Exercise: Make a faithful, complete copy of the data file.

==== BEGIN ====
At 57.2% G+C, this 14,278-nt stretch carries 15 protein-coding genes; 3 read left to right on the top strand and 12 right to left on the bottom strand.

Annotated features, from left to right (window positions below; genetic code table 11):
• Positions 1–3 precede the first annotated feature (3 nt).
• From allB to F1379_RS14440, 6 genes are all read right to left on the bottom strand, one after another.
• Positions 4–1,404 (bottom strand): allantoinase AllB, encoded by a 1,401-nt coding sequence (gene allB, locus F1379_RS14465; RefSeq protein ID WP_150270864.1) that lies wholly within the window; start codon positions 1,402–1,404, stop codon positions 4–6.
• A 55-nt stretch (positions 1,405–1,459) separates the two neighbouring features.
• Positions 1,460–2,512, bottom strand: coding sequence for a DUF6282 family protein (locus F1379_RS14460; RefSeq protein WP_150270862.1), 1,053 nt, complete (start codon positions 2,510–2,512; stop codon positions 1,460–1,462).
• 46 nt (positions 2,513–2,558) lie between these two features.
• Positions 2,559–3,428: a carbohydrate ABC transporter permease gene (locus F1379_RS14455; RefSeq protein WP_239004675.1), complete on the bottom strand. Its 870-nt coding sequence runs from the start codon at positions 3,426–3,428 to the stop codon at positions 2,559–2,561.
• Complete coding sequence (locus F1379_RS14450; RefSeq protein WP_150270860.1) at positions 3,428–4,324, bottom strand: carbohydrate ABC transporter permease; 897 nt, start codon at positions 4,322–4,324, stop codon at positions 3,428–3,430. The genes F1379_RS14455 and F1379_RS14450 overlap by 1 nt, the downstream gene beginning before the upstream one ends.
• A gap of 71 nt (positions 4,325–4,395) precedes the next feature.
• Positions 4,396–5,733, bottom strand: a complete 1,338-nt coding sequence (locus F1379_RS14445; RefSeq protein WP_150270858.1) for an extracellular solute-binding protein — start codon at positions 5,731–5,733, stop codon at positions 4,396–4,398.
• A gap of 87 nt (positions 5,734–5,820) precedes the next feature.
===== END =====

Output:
At 57.2% G+C, this 14,278-nt stretch carries 15 protein-coding genes; 3 read left to right on the top strand and 12 right to left on the bottom strand.

Annotated features, from left to right (window positions below; genetic code table 11):
• Positions 1–3 precede the first annotated feature (3 nt).
• From allB to F1379_RS14440, 6 genes are all read right to left on the bottom strand, one after another.
• Positions 4–1,404 (bottom strand): allantoinase AllB, encoded by a 1,401-nt coding sequence (gene allB, locus F1379_RS14465; RefSeq protein ID WP_150270864.1) that lies wholly within the window; start codon positions 1,402–1,404, stop codon positions 4–6.
• A 55-nt stretch (positions 1,405–1,459) separates the two neighbouring features.
• Positions 1,460–2,512, bottom strand: coding sequence for a DUF6282 family protein (locus F1379_RS14460; RefSeq protein WP_150270862.1), 1,053 nt, complete (start codon positions 2,510–2,512; stop codon positions 1,460–1,462).
• 46 nt (positions 2,513–2,558) lie between these two features.
• Positions 2,559–3,428: a carbohydrate ABC transporter permease gene (locus F1379_RS14455; RefSeq protein WP_239004675.1), complete on the bottom strand. Its 870-nt coding sequence runs from the start codon at positions 3,426–3,428 to the stop codon at positions 2,559–2,561.
• Complete coding sequence (locus F1379_RS14450; RefSeq protein WP_150270860.1) at positions 3,428–4,324, bottom strand: carbohydrate ABC transporter permease; 897 nt, start codon at positions 4,322–4,324, stop codon at positions 3,428–3,430. The genes F1379_RS14455 and F1379_RS14450 overlap by 1 nt, the downstream gene beginning before the upstream one ends.
• A gap of 71 nt (positions 4,325–4,395) precedes the next feature.
• Positions 4,396–5,733, bottom strand: a complete 1,338-nt coding sequence (locus F1379_RS14445; RefSeq protein WP_150270858.1) for an extracellular solute-binding protein — start codon at positions 5,731–5,733, stop codon at positions 4,396–4,398.
• A gap of 87 nt (positions 5,734–5,820) precedes the next feature.